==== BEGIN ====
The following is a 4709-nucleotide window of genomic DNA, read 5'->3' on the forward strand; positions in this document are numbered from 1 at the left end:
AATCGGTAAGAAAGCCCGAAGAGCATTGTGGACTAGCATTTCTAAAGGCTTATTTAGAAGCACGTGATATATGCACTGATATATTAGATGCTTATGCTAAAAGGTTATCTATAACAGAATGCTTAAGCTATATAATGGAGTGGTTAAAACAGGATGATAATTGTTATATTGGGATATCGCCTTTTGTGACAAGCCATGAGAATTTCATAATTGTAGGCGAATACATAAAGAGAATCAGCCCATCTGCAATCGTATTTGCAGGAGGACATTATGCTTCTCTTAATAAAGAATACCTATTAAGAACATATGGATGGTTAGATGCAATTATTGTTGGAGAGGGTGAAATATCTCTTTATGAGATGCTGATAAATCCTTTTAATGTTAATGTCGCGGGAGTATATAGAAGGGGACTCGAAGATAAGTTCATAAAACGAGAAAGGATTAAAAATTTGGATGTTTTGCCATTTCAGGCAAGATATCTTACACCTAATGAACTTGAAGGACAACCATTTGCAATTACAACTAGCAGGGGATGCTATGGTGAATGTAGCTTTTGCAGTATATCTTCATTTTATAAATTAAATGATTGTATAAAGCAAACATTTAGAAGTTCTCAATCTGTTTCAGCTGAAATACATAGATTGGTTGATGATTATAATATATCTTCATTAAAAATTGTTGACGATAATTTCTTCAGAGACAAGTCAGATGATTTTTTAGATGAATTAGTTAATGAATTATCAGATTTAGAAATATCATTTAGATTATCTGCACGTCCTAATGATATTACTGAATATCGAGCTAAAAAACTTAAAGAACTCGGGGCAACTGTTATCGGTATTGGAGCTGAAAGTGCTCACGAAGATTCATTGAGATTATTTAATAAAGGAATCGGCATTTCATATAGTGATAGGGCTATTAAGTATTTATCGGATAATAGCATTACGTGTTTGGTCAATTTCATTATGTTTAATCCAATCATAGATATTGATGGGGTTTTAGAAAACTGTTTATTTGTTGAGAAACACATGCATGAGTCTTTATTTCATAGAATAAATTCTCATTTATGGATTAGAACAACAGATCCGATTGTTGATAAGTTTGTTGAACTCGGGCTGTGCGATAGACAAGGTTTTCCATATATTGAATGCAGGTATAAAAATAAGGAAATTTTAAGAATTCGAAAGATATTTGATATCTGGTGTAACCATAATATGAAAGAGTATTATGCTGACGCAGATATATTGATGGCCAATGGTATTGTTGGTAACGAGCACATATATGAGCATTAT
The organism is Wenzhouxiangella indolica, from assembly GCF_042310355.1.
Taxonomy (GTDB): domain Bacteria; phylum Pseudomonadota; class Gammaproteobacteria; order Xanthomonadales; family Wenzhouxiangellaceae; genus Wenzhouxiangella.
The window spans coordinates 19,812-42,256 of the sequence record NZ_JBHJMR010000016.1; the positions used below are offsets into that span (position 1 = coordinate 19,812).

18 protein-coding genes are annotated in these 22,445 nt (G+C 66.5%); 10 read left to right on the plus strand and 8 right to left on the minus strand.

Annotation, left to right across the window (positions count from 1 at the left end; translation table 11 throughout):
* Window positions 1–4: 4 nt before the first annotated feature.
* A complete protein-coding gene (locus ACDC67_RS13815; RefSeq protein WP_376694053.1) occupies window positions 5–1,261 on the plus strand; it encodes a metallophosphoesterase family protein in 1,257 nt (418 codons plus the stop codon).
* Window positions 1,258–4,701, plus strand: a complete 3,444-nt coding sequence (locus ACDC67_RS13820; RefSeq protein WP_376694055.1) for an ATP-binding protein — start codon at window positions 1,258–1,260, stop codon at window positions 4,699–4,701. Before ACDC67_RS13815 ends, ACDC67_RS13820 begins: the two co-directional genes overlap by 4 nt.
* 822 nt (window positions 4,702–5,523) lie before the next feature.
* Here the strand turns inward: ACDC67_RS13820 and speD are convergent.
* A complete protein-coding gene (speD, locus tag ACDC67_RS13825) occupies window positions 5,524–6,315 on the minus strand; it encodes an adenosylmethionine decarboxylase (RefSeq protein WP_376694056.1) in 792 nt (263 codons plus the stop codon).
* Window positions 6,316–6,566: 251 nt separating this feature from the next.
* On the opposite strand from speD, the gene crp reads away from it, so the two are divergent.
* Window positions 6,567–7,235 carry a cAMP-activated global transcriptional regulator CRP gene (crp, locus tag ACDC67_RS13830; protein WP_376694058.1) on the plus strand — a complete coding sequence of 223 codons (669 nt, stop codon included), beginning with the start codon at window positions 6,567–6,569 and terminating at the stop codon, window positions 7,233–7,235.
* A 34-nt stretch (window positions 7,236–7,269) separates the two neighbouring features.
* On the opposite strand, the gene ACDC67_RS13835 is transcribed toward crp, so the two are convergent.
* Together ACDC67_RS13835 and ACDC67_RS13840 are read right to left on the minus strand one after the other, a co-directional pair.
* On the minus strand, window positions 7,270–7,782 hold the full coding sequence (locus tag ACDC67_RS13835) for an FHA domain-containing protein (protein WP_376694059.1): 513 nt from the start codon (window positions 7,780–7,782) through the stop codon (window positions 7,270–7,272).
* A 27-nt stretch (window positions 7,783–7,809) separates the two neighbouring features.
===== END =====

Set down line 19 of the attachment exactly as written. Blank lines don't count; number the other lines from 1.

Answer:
* Together ACDC67_RS13835 and ACDC67_RS13840 are read right to left on the minus strand one after the other, a co-directional pair.